Working with Professionals

 

The Failure

The glaze was a mixture of chemicals which when heated to a specific temperature for a specific time would vitrify. That is a fancy word for melting and forming glass. The mix needed modifiers in it so the glass would stick to the clay brick it was applied to and not run off. Since there was a high surface tension in the vitrified glaze, it tended to ball up on the surface of the brick if it was not applied thick enough.

The glaze was slurried with water and sprayed onto the brick. Herb started by hiring a professional spray painter to apply the glaze. The professional had years of training in applying a thin coat of paint, about 4 mils in thickness, which just covered the surface being painted. Herb needed a coat which was thirty times that thick. Herb was unable to train him to spray the glaze thick enough so when it started to vitrify, it did not ball up and leave portions of the brick exposed. Another failure. He ended up hiring people off the street who did not know how to use a spray gun and teaching them to apply an even 120-mil-thick coating of the glaze.

The Lesson

Herb learned that a person can be so highly trained that he cannot learn a new skill which is contradictory to what he had been taught.

The Success

When needing cement chemists to work in his laboratory, Herb interviewed a number of people with doctorate degrees. One of his requirements was that they apprentice to a plastering contractor or a masonry contractor for 6 weeks to learn the “feel” of the product they would be working with. They would be on full salary during the apprentice program. All those with PhDs refused to apprentice because they “knew” what was needed and felt that Herb with his Junior High diploma was trying to humiliate them.

It never occurred to Herb to mention to them that he had some education beyond the Junior High School diploma displayed on the wall of his office, and that he had to learn to plaster and lay brick before he became assistant to the head of research &development at Pozzolana, Inc., and Rio Clay Products.

Despicable Me

I have had an exciting time. I’ve been in Southern California to testify as an expert witness at a trial. The opposition did not want me to testify so they took several stories I published and wrote pleadings to the court that I should be disqualified. Those quoted included the Madam of Camargo and Scaring the Cement Industry. In the pleadings, I was described as two-faced, underhanded, despicable. Those were the complementary terms used.

After reading the pleadings the judge said, “I want to hear this man.”

Now, I can use the pleadings for promoting my book if and when I publish the series, Failing my way to Success.

Creating Junk

 

The Failure

In 1962 Rio Clay Products built a glazing plant, to glaze brick. The kiln had two cars, one on each end. Each kiln car was about twelve feet long and about four feet wide and held about 2,500 eight-inch brick. A pair of tracks ran through the kiln and extended out about twenty feet. The tracks consisted of heavy gauge 4-inch angle iron.

After a kiln car was loaded, it was pushed into the kiln, doors were lowered and sealed and the kiln was fired. After the kiln had cooled for about 24 hours, the doors were opened; the kiln car was removed and unloaded.

While the kiln was being fired, the other kiln car was loaded with green ware.

Stacking the kiln car was an interesting process, since there were sight holes in the kiln so the operator could look through the stack of brick to ensure that all of them were coming up to temperature at the same time. Two different glaze bases were used; and by the time pigment was added, it modified the firing temperature of the base glaze. As a result, each color had a specific firing temperature.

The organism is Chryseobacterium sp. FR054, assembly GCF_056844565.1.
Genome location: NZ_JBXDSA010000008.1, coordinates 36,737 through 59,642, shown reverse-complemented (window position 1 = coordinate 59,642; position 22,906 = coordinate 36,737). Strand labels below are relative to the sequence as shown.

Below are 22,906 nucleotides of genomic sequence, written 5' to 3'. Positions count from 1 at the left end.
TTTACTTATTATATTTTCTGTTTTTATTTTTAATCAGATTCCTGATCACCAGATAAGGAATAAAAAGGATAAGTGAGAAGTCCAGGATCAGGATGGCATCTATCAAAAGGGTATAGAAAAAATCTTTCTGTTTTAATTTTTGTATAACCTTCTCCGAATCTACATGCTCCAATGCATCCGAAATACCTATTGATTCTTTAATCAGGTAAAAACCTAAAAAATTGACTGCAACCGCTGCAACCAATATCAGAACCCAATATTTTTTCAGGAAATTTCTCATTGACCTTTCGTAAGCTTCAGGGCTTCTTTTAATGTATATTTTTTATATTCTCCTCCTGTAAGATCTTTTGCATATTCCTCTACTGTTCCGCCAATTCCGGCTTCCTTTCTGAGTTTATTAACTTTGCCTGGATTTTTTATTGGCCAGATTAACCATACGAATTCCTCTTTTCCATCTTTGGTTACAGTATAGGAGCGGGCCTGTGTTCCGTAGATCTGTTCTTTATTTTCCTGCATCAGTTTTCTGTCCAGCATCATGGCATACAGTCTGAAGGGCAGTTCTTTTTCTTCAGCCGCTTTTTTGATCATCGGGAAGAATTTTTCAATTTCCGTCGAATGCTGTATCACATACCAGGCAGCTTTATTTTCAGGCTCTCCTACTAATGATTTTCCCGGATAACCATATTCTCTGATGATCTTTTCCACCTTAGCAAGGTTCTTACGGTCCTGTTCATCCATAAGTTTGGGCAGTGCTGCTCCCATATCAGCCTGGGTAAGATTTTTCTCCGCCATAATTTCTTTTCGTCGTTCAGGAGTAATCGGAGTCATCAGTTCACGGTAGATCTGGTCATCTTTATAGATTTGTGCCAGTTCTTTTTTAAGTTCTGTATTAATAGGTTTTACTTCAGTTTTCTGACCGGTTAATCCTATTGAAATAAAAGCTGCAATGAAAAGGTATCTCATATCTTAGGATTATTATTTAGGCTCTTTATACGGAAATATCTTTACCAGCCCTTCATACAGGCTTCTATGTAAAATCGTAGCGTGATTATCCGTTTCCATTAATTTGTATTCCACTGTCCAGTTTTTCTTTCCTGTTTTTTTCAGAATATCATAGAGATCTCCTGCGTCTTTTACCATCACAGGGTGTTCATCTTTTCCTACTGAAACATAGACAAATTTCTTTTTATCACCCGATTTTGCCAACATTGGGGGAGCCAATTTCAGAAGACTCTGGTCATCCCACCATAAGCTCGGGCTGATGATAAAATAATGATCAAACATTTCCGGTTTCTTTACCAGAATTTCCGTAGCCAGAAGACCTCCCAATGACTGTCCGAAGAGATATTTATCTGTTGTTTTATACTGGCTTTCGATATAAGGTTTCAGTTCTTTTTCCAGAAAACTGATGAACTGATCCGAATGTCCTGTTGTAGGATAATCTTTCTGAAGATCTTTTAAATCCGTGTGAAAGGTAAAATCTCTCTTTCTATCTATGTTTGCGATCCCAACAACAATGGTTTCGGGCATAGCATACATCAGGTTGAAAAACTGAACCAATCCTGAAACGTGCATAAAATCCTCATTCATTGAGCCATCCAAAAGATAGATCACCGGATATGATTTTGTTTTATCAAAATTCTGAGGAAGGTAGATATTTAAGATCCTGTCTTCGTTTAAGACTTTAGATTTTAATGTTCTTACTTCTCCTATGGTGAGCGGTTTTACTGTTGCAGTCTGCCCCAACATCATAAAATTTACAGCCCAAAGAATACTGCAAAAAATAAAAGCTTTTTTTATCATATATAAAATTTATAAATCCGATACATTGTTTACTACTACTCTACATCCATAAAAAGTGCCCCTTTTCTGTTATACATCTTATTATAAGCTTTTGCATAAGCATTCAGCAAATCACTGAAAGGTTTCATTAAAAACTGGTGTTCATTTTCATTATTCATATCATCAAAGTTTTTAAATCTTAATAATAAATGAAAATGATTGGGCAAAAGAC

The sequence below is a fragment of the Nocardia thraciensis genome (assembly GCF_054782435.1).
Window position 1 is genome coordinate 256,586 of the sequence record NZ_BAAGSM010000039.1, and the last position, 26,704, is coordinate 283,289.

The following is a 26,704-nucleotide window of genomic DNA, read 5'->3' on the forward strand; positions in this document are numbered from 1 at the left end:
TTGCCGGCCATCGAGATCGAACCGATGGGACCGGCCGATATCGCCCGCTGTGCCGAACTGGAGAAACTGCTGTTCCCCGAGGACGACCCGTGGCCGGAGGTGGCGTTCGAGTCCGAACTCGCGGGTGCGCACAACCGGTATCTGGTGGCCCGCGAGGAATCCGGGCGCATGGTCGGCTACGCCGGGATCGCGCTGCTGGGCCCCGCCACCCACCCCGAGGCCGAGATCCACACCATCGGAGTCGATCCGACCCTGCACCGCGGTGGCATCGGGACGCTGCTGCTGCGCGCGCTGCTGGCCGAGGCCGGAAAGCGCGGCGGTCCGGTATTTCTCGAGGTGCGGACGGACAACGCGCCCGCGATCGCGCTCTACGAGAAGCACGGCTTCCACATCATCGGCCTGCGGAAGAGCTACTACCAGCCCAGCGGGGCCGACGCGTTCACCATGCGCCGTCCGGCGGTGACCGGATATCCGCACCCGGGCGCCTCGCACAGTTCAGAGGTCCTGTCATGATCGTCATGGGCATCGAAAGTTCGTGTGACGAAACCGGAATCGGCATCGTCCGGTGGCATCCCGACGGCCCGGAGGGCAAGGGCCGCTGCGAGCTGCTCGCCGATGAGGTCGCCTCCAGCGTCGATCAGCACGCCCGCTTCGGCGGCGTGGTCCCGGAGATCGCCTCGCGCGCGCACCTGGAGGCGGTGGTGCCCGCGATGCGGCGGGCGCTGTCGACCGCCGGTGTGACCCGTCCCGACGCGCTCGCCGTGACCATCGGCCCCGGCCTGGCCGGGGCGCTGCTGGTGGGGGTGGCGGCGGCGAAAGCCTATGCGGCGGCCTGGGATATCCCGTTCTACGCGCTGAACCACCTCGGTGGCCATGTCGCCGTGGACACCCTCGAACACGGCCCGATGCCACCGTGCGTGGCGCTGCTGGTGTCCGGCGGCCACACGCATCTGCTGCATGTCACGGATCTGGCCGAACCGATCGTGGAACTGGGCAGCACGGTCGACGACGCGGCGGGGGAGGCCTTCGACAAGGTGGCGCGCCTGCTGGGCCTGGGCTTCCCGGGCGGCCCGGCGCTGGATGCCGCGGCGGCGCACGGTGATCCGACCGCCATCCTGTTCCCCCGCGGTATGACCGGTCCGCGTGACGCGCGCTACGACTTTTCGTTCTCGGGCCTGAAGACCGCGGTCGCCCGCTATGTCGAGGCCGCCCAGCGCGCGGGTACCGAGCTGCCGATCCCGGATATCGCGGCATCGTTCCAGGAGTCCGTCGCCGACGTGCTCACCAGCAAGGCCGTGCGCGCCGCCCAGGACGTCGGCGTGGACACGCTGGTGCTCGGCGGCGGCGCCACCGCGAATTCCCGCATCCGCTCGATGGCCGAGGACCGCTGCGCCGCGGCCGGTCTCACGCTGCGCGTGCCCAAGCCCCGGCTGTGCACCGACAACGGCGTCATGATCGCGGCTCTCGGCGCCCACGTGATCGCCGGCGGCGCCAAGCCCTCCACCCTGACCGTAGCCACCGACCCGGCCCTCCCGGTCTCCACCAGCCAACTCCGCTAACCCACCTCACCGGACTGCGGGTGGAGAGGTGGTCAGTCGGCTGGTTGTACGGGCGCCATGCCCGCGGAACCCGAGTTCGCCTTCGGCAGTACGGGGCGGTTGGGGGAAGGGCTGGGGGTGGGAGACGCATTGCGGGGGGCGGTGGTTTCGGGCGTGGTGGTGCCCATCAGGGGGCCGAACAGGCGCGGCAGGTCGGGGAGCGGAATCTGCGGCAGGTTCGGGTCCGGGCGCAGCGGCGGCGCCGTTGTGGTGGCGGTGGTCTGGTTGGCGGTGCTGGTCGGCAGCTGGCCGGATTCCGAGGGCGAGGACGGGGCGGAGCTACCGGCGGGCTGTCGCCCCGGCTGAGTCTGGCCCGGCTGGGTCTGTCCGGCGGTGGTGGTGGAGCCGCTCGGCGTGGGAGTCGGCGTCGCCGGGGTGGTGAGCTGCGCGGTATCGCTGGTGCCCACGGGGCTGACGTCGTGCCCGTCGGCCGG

When we started using the kiln, black spots showed up on the glazed brick, especially when a red glaze was used. In the process, about 10,000 glazed brick had to be discarded because they were not saleable. The price for glazed brick at that time was about $1.00 each. Based on the rate of inflation, that was a loss of nearly $80,000. That was not acceptable.

Herb studied the problem and determined that the cause was related to a mortar which was used when the kiln was lined with insulating brick. Knowing the cause, it was easy to devise a solution, and he implemented it. For a few weeks, he was ecstatic that he had finally had a success.

An architect saw some of the discarded red-glazed brick with black spots, and decided that he needed them on a large project he was designing. Recreating the effect was much harder than eliminating the original problem. While he produced acceptable brick for the job, they were never as good as the original junk he had produced.

The Lesson

Herb learned that what he thought was junk was valuable and could have been sold at the brother-in-law price (50% above retail).

The Success

With future problems, Herb learned to pay attention and fully identify the causes of the problem in the event someone wanted him to recreate the failure. Over the years he had this request numerous times.

Speaking Spanish – never let laughter slow you down

 

The Failure

Growing up in the Lower Rio Grande Valley, Herb spoke Spanish. At least that is what he assumed it was. It consisted of Mexican Spanish from a number of different parts of Mexico, since he associated with workers who came from different parts of Mexico. It consisted of some English words which were mixed in. The grammar was not particularly good, but Herb could communicate.

Herb then went to a school where the instructor spoke good Spanish. She spoke Castilian Spanish. Since Herb had not learned to spell with the Spanish he learned as a child, he had no idea whether or not the Castilian Spanish was spelled the same way. He did know that the pronunciation was different. Additionally, she was a stickler for using correct grammar. When Herb opened his mouth in class, she laughed. When Herb opened his mouth among his friends (he tried to speak Spanish correctly), they laughed, so after all of 6 weeks in the class, Herb quit trying to speak Spanish. This was a mistake, but this is what he did. Herb finished the class, and she passed him because he showed up for every class, but he left without the ability or the desire to speak Spanish.